Blog: Protecting young people at risk of self-harm and suicide
Published: 12 Nov 2020
Suicide rates among the under 25s have increased in recent years, particularly among 10-24-year-old females, according to the Office for National Statistics. Suicides among young women have increased by 83% since 2012, to the highest ever level in 2019 of 3.1 deaths per 100,000 young women.
"If I had to choose an easily accessible way for young people to look after their mental health at this time, it would be to learn ways to calm yourself when you are feeling overwhelmed emotionally." - Dan Trevor, Fellow
Suicide and self-harm are complex and rarely initiated by one factor. Causes and motivations differ from young person to young person, and risk increases over time. However, children and young people who die by suicide tend to have endured one or more of these circumstances:
- Adverse childhood experiences (for example, some kind of abuse).
- Stress (for example caused by academic and/or relationship difficulties).
- Life experiences (for example, depression, bereavement, isolation or loneliness).
In 2017 my Fellowship took me to Ireland and the USA to see schools and community-based projects using mindfulness and dialectical behaviour therapy (DBT). This is an evidence-based intervention for children and young people who present with self-harm and suicidal behaviours. On my return I set up Dialectical Behaviour Therapy (DBT) Skills Training Groups in schools in Denbighshire, my local area. These help young people to build meaningful relationships within their school, community and family, and help to counter the problem that many young people feel they cannot ask for help. The range of skills that young people can learn from DBT modules include managing emotions, navigating crisis situations and learning to respond differently (rather than simply reacting) to the urge to self-harm and to suicidal thoughts.
If I had to choose an easily accessible way for young people to look after their mental health at this time, it would be to learn ways to calm yourself when you are feeling overwhelmed emotionally. There are many things that can upset us to the point that we feel emotionally overwhelmed or even out of control. When we feel this way, the emotional part of our brain (the limbic system) becomes dominant and the rational part becomes less active. Calming our emotions through self-soothing is an important life-long transferable skill that everyone can benefit from learning.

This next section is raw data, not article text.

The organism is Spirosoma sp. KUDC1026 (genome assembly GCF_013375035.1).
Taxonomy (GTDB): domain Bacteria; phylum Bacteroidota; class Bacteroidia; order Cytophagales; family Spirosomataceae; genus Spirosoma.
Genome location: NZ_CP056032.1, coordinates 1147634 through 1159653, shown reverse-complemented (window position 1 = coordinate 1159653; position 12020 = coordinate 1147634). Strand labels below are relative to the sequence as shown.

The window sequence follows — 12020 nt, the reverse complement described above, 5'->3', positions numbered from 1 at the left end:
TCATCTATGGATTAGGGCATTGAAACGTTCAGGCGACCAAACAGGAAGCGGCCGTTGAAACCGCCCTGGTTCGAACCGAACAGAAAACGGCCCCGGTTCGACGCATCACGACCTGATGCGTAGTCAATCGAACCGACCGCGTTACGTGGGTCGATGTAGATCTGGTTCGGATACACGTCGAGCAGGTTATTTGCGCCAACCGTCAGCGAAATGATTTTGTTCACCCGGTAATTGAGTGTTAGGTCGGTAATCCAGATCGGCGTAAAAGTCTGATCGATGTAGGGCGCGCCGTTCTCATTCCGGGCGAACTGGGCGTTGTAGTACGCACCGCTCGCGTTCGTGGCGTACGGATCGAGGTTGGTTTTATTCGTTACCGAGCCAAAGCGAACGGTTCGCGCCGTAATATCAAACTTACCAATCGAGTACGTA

When we perform any of the activities below, our brain will produce serotonin, a biochemical that brings a sense of calm. There are three diverse elements that can make an activity more soothing:
1. Familiarity: Activities that are linked with pleasant memories will be helpful in soothing your feelings. For example, walking on the beach and taking in the sights, smells and sounds may be comforting in that it reminds us of childhood holidays.
2. Multi-sensory: Our emotional brain reacts when activities are multi-sensory, involving more than one of our senses - sound, sight, taste, touch, smell and movement. For example, playing with calming lavender-scented playdough: it’s soft and malleable and squeezing it in your hands is very pleasurable. You can pull it apart and it will squish through your fingers and roll it back together to form a perfect ball.
3. Repetitive motion: Research has shown that repetitive motion, such as chopping wood, cycling or dancing (these examples could be multi-sensory too) can generate serotonin in our brain. We are naturally inclined towards repetitive motion, like squeezing a stress ball, skipping rope or swimming when we are anxious or agitated.
In June I received a recent award from WCMT’s Covid-19 Action Fund, to extend my work in schools. Schools are important settings for reaching young people who are at risk. The award will enable therapists to be trained in how to transition our established face to face DBT format of therapy and group meetings into digital online formats.
Developing the online project will benefit more young people than the face to face programme could reach, and accessibility will be significantly increased. Attending a group for some young people, which includes walking through the door into a room full of other young people that they may not know, would be the last place they could feel safe.
I see this work as part of trying to meet young people 'where they are' and, where possible, in a way that works for them. This is the central change that enables young people who are at risk and are too embarrassed, feel stigmatised or lack confidence to work in a conventional face to face group in order to access DBT. Meanwhile the content of our skills modules provides participants with mindfulness skills, emotion regulation, distress tolerance and interpersonal effectiveness skills. This will prove beneficial across a spectrum of challenges that children and young people encounter in their lives.